If you follow Dream11 and what it’s doing right now with the IPL broadcast and on its app, there are clear parallels with the Super Selector era. Joy Bhattacharjya, who produced Super Selector for television, has been the director general of Fifs since July 2022.
Although cricket remains by far the most popular sport in India, gaming companies are actively expanding in other markets as well. For example, Dream11 has an official partnership with the Pro Kabaddi League.
Recognising that this is a nascent market, Dream11 also offers free-of-cost “trial games” so that users can get a hang of team-building in kabaddi. The platform also offers users fantasy games pertaining to sports like football, hockey and basketball. According to a September 2020 report in Scroll.in, India had over 220,000 users of the Fantasy Premier League—that’s the official fantasy game of the English Premier League.
The biggest challenges faced by the fantasy sports industry have been legal. Over the last decade, states like Karnataka and Tamil Nadu banned fantasy gaming at various points, only to have those bans challenged and often overturned. The basic question argued by courts, including the Supreme Court, pertains to whether online games are games of skill or games of chance.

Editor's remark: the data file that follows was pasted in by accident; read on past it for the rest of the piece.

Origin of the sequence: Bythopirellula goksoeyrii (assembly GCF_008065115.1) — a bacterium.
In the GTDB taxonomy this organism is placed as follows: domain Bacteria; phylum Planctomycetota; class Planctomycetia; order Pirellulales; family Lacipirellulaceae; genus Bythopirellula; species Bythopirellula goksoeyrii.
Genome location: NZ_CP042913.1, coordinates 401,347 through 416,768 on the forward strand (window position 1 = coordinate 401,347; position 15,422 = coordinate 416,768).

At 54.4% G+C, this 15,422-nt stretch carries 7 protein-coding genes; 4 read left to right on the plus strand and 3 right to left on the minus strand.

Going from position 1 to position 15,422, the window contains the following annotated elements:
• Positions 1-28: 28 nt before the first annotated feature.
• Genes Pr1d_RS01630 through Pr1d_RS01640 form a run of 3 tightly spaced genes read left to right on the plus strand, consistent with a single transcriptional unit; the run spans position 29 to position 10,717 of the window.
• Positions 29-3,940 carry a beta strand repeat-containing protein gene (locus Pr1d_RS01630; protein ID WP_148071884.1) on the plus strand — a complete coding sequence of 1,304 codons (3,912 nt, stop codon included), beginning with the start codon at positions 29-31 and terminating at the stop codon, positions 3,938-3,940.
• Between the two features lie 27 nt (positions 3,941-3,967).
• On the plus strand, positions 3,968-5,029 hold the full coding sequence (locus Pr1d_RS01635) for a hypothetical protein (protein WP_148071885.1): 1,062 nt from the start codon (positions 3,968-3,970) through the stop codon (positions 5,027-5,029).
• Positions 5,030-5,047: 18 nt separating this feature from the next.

According to technology and gaming lawyer and independent scholar Jay Sayta, this has historically been the most important issue before the courts. “Various states have, at various points of time, argued over whether online games like fantasy sports fall into the category of ‘games of mere skill’,” says Sayta. “Which is a phrase derived from the 1867 Public Gambling Act. Since then, the Supreme Court has ruled in the context of things like horse-racing, rummy etc. that these games involve a clear dominance of skill over chance and therefore they cannot be treated at par with gambling, betting or the lottery etc.”
To get the gaming companies’ perspective on legal issues, I speak to lawyer Sahil Arora, partner at Saraf and Partners, who has extensive experience in fintech and regulatory issues.“Insofar as what would amount to gambling, the jurisprudence has been settled for decades now,” says Arora. “And to that end, a distinction is made between a ‘game of skill’ and a ‘game of chance’. Right from the time of K.R. Lakshmanan v. State of Tamil Nadu (1996), the Hon’ble Supreme Court settled the issue that in order to constitute gambling, three elements are required. One, the user is putting in money to be able to play the ‘game’ (that is to say, there is an element of consideration); second, the user is getting a reward at the end; and most importantly, No.3 is that the ‘game’ in question is one of ‘chance’. Only once all of these three elements are satisfied is a particular activity considered ‘gambling’.” Basically, once a game is regarded as a “game of skill”, it is considered a legitimate business practice, not gambling.
Arora points out that in the 1967 case of State of Andhra Pradesh v. K. Satyanarayana & others, rummy was deemed to be a game of skill based on these factors. He adds that in south Indian states, revenue from games like rummy is immense because of the cultural affinity to rummy there.
These issues tend to be extremely geo-specific. For example, poker is socially accepted as a predominantly skill-over-chance game in the US, so it’s legally recognised that way. Today, lobbying efforts are under way to get poker legally recognised as a game of skill in India as well.